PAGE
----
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Sea Grant Fellow Publishes Research on Impacts of Temperature Change on Global Fisheries

Sea Grant Fellow Publishes Research on Impacts of Temperature Change on Global Fisheries

Changes in ocean temperature are changing fish distribution and productivity. From 1930 to 2010, ocean warming led to an estimated 4.1 percent drop in sustainable catches, on average, for many species of fish and shellfish according to a study by NMFS-Sea Grant Population and Ecosystem Dynamics Fellow Chris Free and colleagues.

Black sea bass show positive responses to warming ocean temperatures according to Free et al. Photo: Orion Weldon

The study was published in the March 2019 edition of Science Magazine and “used historical ocean temperature and fisheries data to determine how ocean warming affects the amount of fish that can be harvested sustainably from wild-populations."

Seafood has become an increasingly important source of nourishment as the world population has grown, especially in coastal, developing countries where it provides up to half the animal protein eaten. More than 56 million people worldwide work in the fisheries industry or subsist on fisheries. “We were stunned to find that fisheries around the world have already responded to ocean warming,” said Malin Pinsky, study coauthor and associate professor in Rutgers’ Department of Ecology, Evolution, and Natural Resources. “These aren’t hypothetical changes sometime in the future.”

The study reports that the effects of ocean warming have been negative for many species, but also finds that other species have benefited from warming waters.

The research team reported that many species of fish, including haddock, have responded negatively to warming ocean temperatures. Photo: NEFSC/NOAA

“Fish populations can only tolerate so much warming, though,” said senior author Olaf Jensen, an associate professor in Rutgers’ Department of Marine and Coastal Sciences. “Many of the species that have benefited from warming so far are likely to start declining as temperatures continue to rise.”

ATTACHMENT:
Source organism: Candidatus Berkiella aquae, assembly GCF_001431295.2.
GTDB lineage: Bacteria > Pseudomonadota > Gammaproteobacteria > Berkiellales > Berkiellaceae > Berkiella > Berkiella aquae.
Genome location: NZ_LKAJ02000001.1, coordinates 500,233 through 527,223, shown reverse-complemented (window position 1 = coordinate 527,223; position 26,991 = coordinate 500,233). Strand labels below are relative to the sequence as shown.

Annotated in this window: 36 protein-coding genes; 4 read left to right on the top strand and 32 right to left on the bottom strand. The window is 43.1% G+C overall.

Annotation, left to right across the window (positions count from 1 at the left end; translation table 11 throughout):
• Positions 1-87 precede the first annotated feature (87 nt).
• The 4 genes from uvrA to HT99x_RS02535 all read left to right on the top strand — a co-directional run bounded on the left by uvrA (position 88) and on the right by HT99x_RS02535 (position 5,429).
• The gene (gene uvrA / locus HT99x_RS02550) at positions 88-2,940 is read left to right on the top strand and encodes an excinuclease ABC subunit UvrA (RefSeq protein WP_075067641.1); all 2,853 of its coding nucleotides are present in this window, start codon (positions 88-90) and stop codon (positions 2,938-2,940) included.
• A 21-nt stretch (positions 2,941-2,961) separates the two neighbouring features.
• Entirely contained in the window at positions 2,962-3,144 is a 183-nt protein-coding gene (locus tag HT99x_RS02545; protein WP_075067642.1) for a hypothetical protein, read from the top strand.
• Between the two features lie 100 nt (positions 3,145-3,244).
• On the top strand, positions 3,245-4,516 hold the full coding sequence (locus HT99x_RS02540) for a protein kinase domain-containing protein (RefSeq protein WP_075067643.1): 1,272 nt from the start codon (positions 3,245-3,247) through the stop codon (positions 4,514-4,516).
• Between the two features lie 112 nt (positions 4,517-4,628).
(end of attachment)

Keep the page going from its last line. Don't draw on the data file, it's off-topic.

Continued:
Free’s dissertation adviser, Olaf Jensen, says that the NMFS-Sea Grant Fellowship was instrumental in allowing Free to pursue this groundbreaking work. “This fellowship gave him the freedom to really devote himself to this research rather than [teaching] or applying for small grants,” said Jensen.

Sea Grant and the National Marine Fisheries Service (NMFS) partner to train students through this joint fellowship program in two specialized areas: population and ecosystem dynamics as well as marine resource economics. Population and ecosystem dynamics involve the study of fish populations and marine ecosystems to better assess fishery stock conditions and dynamics. Since 1999, 126 students have received fellowships. Over 90% of fellows remain in the industry following their fellowships and 40% work in NMFS as fisheries scientists.  

Material for this story was taken from a story previously posted by Rutgers University. Additional funding and support for Free’s research was provided by New Jersey Sea Grant Consortium and other sources; full acknowledgements and funding sources provided in publication. More information about the NMFS-Sea Grant Joint Fellowship Program, visit the National Sea Grant website.

More information: Free, C., Thorson, J., Pinsky, M., Oken, K., Wiedenmann, J. and Jensen, O. (2019). Impacts of historical warming on marine fisheries production. Science, 363(6430), pp.979-983.


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